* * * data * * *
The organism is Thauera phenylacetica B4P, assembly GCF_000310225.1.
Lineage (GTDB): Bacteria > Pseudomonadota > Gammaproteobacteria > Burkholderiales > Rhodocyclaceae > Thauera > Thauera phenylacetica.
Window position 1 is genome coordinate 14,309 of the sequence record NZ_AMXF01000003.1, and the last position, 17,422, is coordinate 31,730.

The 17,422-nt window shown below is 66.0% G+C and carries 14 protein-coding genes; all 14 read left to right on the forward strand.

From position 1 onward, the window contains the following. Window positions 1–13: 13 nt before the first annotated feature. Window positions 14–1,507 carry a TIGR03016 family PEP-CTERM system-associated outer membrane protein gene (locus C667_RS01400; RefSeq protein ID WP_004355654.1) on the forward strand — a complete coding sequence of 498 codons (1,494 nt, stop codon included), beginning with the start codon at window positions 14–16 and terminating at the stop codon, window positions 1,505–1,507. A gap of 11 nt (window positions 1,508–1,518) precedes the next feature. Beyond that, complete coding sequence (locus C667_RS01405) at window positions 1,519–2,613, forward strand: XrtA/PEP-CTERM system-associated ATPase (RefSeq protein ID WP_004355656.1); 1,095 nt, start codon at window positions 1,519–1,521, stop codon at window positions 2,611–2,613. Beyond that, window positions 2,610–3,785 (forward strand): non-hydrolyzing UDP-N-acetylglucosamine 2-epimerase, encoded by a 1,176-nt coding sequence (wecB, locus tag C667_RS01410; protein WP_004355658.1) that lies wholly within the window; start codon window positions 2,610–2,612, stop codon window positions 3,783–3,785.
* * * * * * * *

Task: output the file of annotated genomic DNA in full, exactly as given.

The organism is Thauera phenylacetica B4P, assembly GCF_000310225.1.
Lineage (GTDB): Bacteria > Pseudomonadota > Gammaproteobacteria > Burkholderiales > Rhodocyclaceae > Thauera > Thauera phenylacetica.
Window position 1 is genome coordinate 14,309 of the sequence record NZ_AMXF01000003.1, and the last position, 17,422, is coordinate 31,730.

The 17,422-nt window shown below is 66.0% G+C and carries 14 protein-coding genes; all 14 read left to right on the forward strand.

From position 1 onward, the window contains the following. Window positions 1–13: 13 nt before the first annotated feature. Window positions 14–1,507 carry a TIGR03016 family PEP-CTERM system-associated outer membrane protein gene (locus C667_RS01400; RefSeq protein ID WP_004355654.1) on the forward strand — a complete coding sequence of 498 codons (1,494 nt, stop codon included), beginning with the start codon at window positions 14–16 and terminating at the stop codon, window positions 1,505–1,507. A gap of 11 nt (window positions 1,508–1,518) precedes the next feature. Beyond that, complete coding sequence (locus C667_RS01405) at window positions 1,519–2,613, forward strand: XrtA/PEP-CTERM system-associated ATPase (RefSeq protein ID WP_004355656.1); 1,095 nt, start codon at window positions 1,519–1,521, stop codon at window positions 2,611–2,613. Beyond that, window positions 2,610–3,785 (forward strand): non-hydrolyzing UDP-N-acetylglucosamine 2-epimerase, encoded by a 1,176-nt coding sequence (wecB, locus tag C667_RS01410; protein WP_004355658.1) that lies wholly within the window; start codon window positions 2,610–2,612, stop codon window positions 3,783–3,785.